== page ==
The Frackettes are back.
A satirical musical troupe formed during the campaign in Denton to pass the first — and possibly last — municipal ban on hydraulic fracturing in Texas wants lawmakers to know how unhappy it is about a bill to prohibit cities from adopting similar bans.
To the tune of Cabaret, the three women poke fun at the Legislature, saying it is bought and paid for by the oil and gas industry, the champion of House Bill 40, which reasserts state control over drilling and limits the ability of cities to regulate surface operations.
Gov. Greg Abbott, who is scheduled to speak at graduation ceremonies for the University of North Texas tonight in Denton, is expected to sign the bill into law. UNT students have protested his appearance, partly because of his opposition to the fracking ban.
“We’ve been going to Austin to talk at hearings, and it was a depressing process,” said Tara Linn Hunter, the leader of the Frackettes. “It is to give the people who are standing up for their communities a laugh. It has been a tough legislative session.”
The energy industry pushed to eliminate the Denton ban, which voters approved in November. The bill’s chief author, Rep. Drew Darby, R-San Angelo, criticized the patchwork of municipal regulations that grew across the state as urban drilling flourished.
City officials countered by saying the bill strips away too much of their authority to protect residents’ health and safety, adding that their ordinances were carefully crafted to fill in what they considered gaps in state regulation.
The Frackettes produced another video about fracking during the campaign for the ban. It was set to Diamonds Are a Girl’s Best Friend. Denton, because of UNT, is home to one of the largest music schools in the U.S. and is a hot spot for music and art.
In the new video, Hunter is the Frackette named Shaley Barnett, a reference to the Barnett Shale, the 5,000-square-mile gas field beneath North Texas. Her friend Angie Holliday is Carcin O’Gen, while her other buddy, Nikki Chochrek, is Anita Profit.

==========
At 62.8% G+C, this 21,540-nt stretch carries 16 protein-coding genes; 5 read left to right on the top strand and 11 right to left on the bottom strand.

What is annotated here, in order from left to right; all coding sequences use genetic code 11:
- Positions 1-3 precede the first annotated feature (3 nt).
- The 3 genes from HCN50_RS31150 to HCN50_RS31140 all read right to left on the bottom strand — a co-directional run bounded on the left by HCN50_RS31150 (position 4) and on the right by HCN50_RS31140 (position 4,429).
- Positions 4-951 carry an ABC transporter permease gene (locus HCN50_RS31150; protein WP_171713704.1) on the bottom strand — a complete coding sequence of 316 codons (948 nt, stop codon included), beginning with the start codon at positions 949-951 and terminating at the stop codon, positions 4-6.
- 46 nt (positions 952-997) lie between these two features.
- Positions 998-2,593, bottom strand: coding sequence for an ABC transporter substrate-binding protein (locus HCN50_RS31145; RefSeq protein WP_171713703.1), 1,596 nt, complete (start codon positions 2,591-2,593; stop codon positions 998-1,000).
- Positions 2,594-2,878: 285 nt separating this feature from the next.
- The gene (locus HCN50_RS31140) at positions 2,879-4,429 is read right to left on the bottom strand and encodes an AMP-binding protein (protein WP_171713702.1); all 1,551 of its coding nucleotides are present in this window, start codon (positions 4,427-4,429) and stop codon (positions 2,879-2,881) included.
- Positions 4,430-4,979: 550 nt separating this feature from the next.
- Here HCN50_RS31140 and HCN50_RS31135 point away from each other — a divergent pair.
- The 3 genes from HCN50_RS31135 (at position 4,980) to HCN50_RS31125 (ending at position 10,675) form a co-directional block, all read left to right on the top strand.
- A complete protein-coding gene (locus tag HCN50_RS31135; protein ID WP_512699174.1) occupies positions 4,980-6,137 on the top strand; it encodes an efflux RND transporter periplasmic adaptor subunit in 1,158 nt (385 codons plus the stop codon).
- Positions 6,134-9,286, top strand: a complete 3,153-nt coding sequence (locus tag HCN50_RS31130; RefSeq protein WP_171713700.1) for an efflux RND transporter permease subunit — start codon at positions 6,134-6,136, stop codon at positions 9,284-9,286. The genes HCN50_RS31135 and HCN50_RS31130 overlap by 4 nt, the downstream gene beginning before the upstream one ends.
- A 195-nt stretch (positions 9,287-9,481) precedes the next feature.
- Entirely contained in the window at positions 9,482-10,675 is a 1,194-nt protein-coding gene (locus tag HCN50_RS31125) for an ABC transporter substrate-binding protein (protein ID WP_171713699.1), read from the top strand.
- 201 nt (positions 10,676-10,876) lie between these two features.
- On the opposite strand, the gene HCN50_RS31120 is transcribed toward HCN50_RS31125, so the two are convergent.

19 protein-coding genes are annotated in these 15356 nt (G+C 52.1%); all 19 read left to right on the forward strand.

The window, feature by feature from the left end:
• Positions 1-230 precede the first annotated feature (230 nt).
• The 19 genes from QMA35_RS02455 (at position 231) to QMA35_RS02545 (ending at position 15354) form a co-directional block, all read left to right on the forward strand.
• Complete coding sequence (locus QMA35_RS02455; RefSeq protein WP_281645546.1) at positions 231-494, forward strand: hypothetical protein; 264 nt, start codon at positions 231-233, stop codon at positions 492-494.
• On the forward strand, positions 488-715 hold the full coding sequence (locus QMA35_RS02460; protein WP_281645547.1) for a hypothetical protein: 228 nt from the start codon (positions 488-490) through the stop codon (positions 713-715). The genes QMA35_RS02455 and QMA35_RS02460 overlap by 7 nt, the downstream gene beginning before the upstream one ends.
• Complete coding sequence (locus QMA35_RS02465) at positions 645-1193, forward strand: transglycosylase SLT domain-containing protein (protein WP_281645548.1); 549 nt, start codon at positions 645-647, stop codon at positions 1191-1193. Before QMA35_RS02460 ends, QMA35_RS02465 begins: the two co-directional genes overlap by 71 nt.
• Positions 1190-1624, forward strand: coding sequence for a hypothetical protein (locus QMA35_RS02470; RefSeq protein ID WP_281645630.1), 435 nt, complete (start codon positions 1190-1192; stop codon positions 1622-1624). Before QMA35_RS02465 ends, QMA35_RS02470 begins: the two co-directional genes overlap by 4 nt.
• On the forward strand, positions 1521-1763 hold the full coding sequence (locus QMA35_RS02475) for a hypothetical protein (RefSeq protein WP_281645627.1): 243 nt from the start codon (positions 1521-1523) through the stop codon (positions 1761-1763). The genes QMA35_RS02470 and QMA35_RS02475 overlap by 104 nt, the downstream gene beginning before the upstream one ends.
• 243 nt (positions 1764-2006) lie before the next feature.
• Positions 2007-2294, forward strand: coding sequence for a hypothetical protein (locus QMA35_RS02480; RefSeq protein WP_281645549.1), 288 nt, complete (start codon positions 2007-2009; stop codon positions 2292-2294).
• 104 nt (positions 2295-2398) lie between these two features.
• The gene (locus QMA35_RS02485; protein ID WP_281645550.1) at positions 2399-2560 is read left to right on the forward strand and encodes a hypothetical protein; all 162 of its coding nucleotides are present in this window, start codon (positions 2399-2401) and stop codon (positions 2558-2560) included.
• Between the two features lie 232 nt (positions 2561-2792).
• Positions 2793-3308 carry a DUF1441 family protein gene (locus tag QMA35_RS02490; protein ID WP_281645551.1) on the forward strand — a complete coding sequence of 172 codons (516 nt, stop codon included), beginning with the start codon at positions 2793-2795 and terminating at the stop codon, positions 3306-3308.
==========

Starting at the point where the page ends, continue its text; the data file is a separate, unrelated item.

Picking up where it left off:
In the roughly five-minute song, the young women strut their stuff in short black dresses and sit in chairs backward like cabaret dancers. They pretend to play trombones and throw around cash. Hunter dons a top hat.
They welcome a funeral party carrying a black coffin with the word democracy on it.
What good is sitting alone in your room?
Accept the reality.
Texas is bought and paid for, son.
Come celebrate with me.
Later they sing:
We passed our bill.
We killed your ban.
Don’t worry, little Denton.
Democracy was just a fill-in.
The last line refers to how HB40, if it becomes law, will effectively kick the Denton ban off the books. Later they sing about how the “industry and reps came together” with “their beautiful bromance to last forever.”
At the end, a woman pretending to be Texas Railroad Commission Chairwoman Christi Craddick appears wearing a bright red dress, a crown and a sash saying “Oil Queen.” With the adoption of HB40, the authority of the commission, which regulates oil and gas, was strengthened.
The Frackettes sing:
You listen here.
We won the game.
Your little City Council’s had it
Meet your new boss, Christi Craddick.
Craddick spokeswoman Lauren Hamner said the commissioner had no comment on the video. During an appearance on a televised public affairs show in Austin this week, Craddick acknowledged the importance of a vote by the people but said she hopes that Abbott will sign the bill.
“The Railroad Commission has the expertise to be able to understand fracking and regulate it appropriately,” Craddick said. “We’ve done it for 50 years. This isn’t something new on our plate. I think this bill … is a good bill for all parties.”
But Hunter said the ban “is a law that our citizens created. Any law that is going to strip municipalities of their local control is not something we want.”
“Overturning a democratic vote should not sit well with anyone across the United States,” she said.
Max B. Baker, 817-390-7714